By the end of it all (and by now you shouldn’t be shocked to learn that I read to the end), my regard for the company had skyrocketed. Bear in mind, I know little more than what I’ve already described, and this halo effect has already taken root.

How would you like your customers, clients, audience base, fans, whomever, to begin with that kind of overwhelmingly positive impression?

That’s the power of effective–human, humorous, real–communication.

So what are you doing–in your e-mails, in your voicemails, in any interaction that you’re having with others–to do that little something to bring a smile to someone’s face?

Do people dread or look forward to hearing, or reading, from you again? The answer lies at least partly in whether you take the extra effort that, in Patch.com’s case, inspired me to give them this rousing shout-out.

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Teeming With BHG/Gloor Realty Promos, Activity

For the second straight year, Inside Edge PR client Better Homes & Gardens Real Estate Gloor Realty is holding a clothing drive.

(The photo here is from last year’s initiative, which led to more than 2,000 items being donated.)

This year, the effort launches on Oct. 17 and has been expanded to include toys. If you’re looking to do some fall cleaning–and clearing-out–of articles that remain in good condition, we would appreciate your consideration.

Also, I’ve recently upped activity on the BHG/Gloor Realty Facebook fan page, including a weekly feature dubbed “Tuneful Tuesdays.”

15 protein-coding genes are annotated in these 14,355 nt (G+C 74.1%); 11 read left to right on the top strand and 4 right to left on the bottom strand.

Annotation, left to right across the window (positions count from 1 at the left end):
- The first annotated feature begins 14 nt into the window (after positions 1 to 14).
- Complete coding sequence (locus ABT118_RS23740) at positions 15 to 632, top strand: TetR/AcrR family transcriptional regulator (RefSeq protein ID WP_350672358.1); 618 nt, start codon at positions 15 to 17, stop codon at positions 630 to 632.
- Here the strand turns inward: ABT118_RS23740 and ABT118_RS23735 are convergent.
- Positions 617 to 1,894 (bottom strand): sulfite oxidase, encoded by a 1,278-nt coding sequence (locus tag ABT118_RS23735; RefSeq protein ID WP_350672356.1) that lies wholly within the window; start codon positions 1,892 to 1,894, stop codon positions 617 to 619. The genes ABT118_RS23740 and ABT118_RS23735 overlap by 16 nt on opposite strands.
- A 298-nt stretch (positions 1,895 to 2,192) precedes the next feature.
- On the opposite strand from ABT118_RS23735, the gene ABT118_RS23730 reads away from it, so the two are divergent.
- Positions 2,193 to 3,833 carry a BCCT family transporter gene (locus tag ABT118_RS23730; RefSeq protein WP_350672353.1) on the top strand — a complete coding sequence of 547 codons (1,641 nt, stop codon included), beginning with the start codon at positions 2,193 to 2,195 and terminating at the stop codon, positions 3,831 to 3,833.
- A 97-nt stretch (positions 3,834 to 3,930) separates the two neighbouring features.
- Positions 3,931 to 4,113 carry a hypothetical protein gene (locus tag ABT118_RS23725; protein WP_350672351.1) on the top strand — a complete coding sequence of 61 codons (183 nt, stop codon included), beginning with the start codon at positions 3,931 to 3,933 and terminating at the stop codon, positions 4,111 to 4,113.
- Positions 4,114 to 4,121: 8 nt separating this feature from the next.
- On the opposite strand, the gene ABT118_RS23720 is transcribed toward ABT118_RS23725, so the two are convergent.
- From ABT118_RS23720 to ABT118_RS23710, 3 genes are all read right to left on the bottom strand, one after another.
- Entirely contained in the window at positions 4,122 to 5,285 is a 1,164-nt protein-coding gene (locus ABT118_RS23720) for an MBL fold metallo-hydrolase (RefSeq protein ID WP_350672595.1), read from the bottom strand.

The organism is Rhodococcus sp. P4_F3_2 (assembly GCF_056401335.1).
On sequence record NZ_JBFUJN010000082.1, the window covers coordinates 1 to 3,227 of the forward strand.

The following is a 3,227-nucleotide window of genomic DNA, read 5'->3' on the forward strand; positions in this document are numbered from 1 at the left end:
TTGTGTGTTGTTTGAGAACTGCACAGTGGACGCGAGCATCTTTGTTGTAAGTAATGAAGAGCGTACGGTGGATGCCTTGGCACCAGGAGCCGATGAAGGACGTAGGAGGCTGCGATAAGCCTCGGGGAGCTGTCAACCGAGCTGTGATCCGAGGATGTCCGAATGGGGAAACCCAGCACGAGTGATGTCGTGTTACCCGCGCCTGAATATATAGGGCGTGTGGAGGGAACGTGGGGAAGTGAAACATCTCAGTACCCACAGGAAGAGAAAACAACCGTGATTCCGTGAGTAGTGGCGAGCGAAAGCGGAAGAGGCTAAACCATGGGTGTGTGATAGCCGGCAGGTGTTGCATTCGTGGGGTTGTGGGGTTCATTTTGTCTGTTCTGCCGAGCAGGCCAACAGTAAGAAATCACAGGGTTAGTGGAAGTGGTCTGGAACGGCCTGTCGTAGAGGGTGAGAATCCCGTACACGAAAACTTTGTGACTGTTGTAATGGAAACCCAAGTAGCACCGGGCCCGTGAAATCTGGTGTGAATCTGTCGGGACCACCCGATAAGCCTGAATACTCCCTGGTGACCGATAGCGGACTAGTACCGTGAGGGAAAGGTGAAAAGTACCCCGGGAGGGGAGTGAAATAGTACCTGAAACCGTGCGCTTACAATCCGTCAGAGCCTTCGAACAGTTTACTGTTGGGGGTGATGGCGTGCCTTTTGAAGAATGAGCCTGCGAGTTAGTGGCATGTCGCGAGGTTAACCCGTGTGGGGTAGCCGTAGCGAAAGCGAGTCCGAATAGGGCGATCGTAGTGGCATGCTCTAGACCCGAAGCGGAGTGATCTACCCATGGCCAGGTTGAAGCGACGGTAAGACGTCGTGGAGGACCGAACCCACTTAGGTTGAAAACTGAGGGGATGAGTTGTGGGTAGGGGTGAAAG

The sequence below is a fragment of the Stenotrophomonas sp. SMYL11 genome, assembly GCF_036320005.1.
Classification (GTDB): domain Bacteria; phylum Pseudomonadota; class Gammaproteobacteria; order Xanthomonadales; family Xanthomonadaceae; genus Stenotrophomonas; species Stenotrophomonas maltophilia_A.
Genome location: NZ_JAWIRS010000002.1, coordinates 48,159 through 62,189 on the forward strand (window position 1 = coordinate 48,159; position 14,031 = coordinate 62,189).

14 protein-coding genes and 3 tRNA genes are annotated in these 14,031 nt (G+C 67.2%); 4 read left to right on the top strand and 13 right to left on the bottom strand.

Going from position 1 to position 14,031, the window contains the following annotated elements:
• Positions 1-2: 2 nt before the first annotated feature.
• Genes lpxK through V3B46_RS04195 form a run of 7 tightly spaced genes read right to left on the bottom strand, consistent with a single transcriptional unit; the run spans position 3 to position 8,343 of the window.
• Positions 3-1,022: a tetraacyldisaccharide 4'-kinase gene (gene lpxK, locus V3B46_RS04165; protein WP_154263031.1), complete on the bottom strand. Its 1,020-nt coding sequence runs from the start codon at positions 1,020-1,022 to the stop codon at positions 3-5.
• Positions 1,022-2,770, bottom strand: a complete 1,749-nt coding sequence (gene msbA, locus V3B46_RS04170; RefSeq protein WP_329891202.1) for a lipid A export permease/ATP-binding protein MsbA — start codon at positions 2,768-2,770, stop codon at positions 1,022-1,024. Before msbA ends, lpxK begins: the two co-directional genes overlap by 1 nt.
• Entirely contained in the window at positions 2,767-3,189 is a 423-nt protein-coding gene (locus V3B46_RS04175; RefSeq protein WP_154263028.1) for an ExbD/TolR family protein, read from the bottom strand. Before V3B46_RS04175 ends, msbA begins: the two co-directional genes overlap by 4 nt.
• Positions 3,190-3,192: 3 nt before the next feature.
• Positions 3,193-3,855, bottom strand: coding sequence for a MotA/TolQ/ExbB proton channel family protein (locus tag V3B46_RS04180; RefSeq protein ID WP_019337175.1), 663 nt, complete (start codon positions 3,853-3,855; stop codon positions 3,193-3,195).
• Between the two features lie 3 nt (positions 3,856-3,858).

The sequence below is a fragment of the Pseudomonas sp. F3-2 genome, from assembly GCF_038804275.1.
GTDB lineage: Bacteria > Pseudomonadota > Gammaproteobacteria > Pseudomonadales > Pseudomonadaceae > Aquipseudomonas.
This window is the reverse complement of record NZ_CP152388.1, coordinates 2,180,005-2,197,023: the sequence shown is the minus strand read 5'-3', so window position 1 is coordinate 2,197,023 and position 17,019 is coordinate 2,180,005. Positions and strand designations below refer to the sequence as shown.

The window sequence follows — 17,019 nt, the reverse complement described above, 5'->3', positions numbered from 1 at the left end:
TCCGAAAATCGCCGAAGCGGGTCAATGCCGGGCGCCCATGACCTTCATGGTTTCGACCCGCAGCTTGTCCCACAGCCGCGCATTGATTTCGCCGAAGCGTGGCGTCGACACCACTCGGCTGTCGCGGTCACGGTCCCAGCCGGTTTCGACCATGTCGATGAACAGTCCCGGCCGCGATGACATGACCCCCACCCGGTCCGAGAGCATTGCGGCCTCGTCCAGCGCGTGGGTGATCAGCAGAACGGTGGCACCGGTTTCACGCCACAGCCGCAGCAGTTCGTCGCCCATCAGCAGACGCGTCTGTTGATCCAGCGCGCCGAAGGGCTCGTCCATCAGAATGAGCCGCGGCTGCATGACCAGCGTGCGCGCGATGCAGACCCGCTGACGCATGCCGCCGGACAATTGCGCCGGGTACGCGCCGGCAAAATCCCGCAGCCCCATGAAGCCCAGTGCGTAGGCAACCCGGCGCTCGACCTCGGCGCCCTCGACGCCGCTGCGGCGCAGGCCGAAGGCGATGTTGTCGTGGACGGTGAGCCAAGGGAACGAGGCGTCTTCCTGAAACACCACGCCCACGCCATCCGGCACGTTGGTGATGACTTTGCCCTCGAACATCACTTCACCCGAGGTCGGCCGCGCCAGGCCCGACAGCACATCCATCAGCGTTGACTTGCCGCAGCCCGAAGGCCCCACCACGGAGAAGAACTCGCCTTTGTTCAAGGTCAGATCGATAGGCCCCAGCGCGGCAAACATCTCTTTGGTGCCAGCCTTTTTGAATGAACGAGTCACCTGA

The lifeblood of any Facebook Fan page is interaction and engagement with those fans, and so we’ve offered a modest incentive (a $10 gift certificate to Erik’s Deli, a longtime Oak Park restaurant) to spur on suggestions for future songs with real estate-related names in their titles.

Katy’s Passion Apparent in `Heroic Kitchens’

What are you passionate about?

Kathleen Frantz of Oak Park is dedicated to serving those in need. And she’s building an entire business model around it.

You can also check out this TribLocal photo gallery of “Heroic Kitchens.”


Earlier today, Inside Edge PR posted this news release at TribLocal about “Heroic Kitchens with Katy Frantz” in which she is auditioning for a talk show on the Oprah Winfrey Network

Her proactive style is a reflection of the increasing avenues for entrepreneurially minded individuals to take PR into their own hands.

I call it the “Guttenberg Effect,” in which anyone with a little training and a good dose of ambition can develop their own media outlets.

To view and consider voting for “Heroic Kitchens”—remember, you can vote early and vote often every day—click here.

My Day As `Census Count Crusader’ in Oak Park

It had been 75 days since I last wore a red cape, but who was counting?

On Tuesday, I returned to super-hero action by playing the role of “Census Count Crusader.” It was part of the Village of Oak Park’s awareness-raising efforts for the 2010 Census.

With visits to Oak Park and River Forest High School (including a foray into the cafeteria, above photo) and Oak Park Village Hall (nearly two hours) for a Census Rally, I had more super-hero red boot time than my day’s journey in standard, mere-mortal footwear.

That must count for something, though I’ve yet to quite figure out what.

The rally at village hall was part of the 2010 Census Portrait of America Road Tour.

Cruising around village hall during the rally to interview a variety of folks, I teamed up for some fun, informative interviews at the direction of Joe Kreml, the village’s talented cable station producer and the brains behind the now-legendary Super Shopper Spotter commercial.

Thanks to Village Clerk Teresa “Terry” Powell for pulling me back into Superhero-land. Three months ago, I wore much the same costume as Super Shopper Spotter. The only change Tuesday was a shirt bearing the “Census Count Crusader” logo (left).

When asked about the SSS on my cape, I had a ready answer: Super Statistical Summarizer–surely that will be the alter ego for a future Halloween costume.